That night, when we left Dartmouth Hitchcock Medical Center, Werner slept, while I drove toward home along the narrow winding mountain road I knew well. Darkness covered the road and my thoughts. At least driving prevented a flood of tears, but not the ominous visions and questions taking root in my spirit like the uninvited weeds growing in my gardens.

Who will help me to be brave while esophageal cancer wreaks havoc in his athletic body? Where is the brave to keep my hands holding strong on the rope with Werner, as I watch him endure months of toxic chemotherapy and radiation? All the drugs will kill both healthy and diseased cells. More important, where is the hope against the odds of him surviving this beast?

Brave, what brave? Brave means I need to be fearless and bold. It’s more my character to wear worry shoes. Fearless walking is difficult wearing worry shoes. The miles flew by, along with the what if’s and why us. Waves of fear rose up around me. I glanced at him sleeping and sucked in my breath against a black sea of suffering cancer intends to inflict on him. A quiet voice interrupted my drowning. “Look at Jesus.”

Too tired and battered to resist, I looked at Jesus.The quiet voice spoke again. “Your terror, like Peter’s, is a keeping-your-eyes-on-Jesus moment. Do you remember how Peter learned to trust God,  he, along with the other disciples, were battered by a midnight storm?  When they saw Jesus appear out of the mist like an apparition, they became more terrified, until He spoke. When He beckoned Peter to step out of the boat and walk to him, did Peter say, this is water. You don’t have the power to keep me from drowning. What did Peter do?”

“I remember.Peter fixed his eyes on Jesus, stepped over the boat rails, and against all the laws of physics, stood on water.”

The quiet voice spoke. “Trust Jesus. Nothing else will work. Keep your eyes on Him. He will keep you from drowning in discouragement and despair. He will show you how to be brave.”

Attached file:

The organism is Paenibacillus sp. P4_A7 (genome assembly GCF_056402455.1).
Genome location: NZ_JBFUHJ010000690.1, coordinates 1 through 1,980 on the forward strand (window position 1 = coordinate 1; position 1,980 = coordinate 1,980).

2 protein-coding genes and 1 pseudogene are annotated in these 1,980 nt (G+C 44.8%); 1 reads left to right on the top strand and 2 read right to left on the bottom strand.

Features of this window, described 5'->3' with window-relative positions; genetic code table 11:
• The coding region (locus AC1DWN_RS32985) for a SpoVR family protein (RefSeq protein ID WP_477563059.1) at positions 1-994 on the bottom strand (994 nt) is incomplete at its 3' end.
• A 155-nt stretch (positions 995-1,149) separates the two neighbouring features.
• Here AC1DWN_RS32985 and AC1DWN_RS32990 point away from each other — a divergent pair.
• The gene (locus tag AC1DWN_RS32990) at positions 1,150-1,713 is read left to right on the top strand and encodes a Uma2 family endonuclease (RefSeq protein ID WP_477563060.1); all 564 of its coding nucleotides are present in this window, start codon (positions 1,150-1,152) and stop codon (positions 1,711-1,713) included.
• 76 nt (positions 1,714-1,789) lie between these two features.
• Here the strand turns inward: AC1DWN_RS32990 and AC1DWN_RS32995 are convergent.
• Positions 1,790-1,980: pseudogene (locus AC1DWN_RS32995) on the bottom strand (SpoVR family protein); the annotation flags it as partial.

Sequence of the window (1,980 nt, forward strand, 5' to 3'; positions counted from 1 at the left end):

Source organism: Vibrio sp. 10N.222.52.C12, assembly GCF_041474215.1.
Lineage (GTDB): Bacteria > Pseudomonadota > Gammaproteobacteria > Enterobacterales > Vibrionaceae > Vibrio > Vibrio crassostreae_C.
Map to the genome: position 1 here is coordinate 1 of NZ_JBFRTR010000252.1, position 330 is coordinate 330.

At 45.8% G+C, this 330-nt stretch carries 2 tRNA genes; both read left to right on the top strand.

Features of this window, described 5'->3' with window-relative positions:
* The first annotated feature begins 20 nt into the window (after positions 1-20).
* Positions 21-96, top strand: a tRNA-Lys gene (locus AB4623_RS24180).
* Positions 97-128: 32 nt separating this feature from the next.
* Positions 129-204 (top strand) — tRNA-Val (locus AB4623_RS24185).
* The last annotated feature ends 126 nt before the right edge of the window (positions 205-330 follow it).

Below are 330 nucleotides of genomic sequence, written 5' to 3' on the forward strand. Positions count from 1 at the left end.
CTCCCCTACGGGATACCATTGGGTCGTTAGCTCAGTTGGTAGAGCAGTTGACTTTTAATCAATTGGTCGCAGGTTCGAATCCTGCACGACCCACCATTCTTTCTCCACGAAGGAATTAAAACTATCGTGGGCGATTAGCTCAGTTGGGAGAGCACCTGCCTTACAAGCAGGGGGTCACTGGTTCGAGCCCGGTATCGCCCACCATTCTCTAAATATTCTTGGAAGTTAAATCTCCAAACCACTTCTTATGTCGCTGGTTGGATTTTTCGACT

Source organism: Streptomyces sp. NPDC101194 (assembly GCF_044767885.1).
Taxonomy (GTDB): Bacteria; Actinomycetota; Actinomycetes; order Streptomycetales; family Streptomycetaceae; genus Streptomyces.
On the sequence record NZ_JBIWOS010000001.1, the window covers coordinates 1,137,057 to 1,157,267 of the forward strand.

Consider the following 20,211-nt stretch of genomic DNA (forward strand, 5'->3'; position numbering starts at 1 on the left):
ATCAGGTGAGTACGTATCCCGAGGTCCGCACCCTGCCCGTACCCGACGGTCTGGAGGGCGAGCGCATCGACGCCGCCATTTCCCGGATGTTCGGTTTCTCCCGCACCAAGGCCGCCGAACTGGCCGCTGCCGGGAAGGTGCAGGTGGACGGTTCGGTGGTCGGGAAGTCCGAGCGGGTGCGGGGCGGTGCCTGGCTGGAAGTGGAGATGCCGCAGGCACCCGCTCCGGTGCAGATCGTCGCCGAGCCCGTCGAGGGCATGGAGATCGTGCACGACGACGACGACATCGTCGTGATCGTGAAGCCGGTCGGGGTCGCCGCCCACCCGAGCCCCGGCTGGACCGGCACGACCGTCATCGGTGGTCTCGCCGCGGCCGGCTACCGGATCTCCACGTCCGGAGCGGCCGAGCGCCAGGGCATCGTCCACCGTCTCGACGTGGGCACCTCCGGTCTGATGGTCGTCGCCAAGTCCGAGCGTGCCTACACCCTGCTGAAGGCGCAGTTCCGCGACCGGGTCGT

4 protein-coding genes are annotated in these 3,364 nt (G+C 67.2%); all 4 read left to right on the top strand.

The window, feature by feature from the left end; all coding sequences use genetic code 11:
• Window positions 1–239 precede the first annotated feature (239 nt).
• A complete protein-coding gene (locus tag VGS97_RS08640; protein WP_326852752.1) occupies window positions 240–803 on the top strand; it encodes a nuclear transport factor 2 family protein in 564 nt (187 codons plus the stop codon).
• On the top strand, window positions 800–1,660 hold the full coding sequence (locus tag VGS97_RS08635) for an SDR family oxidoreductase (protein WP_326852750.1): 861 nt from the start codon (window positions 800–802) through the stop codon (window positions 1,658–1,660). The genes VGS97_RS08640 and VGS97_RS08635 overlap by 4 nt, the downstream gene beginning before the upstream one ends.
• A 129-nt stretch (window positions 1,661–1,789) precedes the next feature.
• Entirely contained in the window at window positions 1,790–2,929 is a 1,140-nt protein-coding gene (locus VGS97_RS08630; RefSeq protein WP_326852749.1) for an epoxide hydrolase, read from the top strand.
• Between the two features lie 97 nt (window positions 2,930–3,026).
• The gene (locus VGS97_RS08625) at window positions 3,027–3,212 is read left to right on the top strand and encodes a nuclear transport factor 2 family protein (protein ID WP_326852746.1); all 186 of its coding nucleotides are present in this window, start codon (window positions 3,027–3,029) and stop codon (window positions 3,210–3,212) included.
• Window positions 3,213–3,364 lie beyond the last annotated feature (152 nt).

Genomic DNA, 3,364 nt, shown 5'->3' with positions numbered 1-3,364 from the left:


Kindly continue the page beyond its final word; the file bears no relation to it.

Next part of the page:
“Yes, of course. God will be my brave. I will trust God.”

“Really?” spoke a familiar mocking voice. You are going to trust God to be your brave? Why?”

Now the mocking voice had my attention.

“Who has allowed cancer to threaten Werner’s life if not God?” You should be angry at God. Remember your son’s brain tumor. You thought after the first brain tumor, nothing could get worse. Who allowed the second brain tumor to threaten his life? So, you are really going to trust this God?”

“Yes, you are right. God allowed all this awful cancer. But He also said, don’t be afraid or surprised when life hands us trials. It’s you, the adversary, who manipulates misery. I can’t change Werner’s cancer, but I can choose whose voice I will listen to and whose direction I follow.”

The quiet voice spoke. “Nothing will separate you from God.”

“That’s true. God’ kept His promise to walk with us through Stefan’s ordeal. Why would He not walk with Werner and me in this ordeal.”

The mocking voice was silent.

Darkness still covered the road. Tears still ran down my face, but my thoughts had turned a corner. Would my anger against God give comfort and support to Werner in his fight?  What will it do to Werner if I walk beside him carrying my bitterness, anger and despair?  I know. Because he always cared for my well-being, he would see and feel an emotional and spiritual cancer in me. It would add to his misery.

I turned the car into our driveway, thankful that he slept through the drive and my struggle. Yes, I was sad and exhausted, but the despair was gone. I understood God chose Peter’s lesson in trust to reassure me that, however treacherous this forced climb Werner and I must attempt, I can trust Him for the courage to honor Werner’s request. I stepped out of the car ready to begin.

The Fifth Gate. The Spiritual Battle  Begins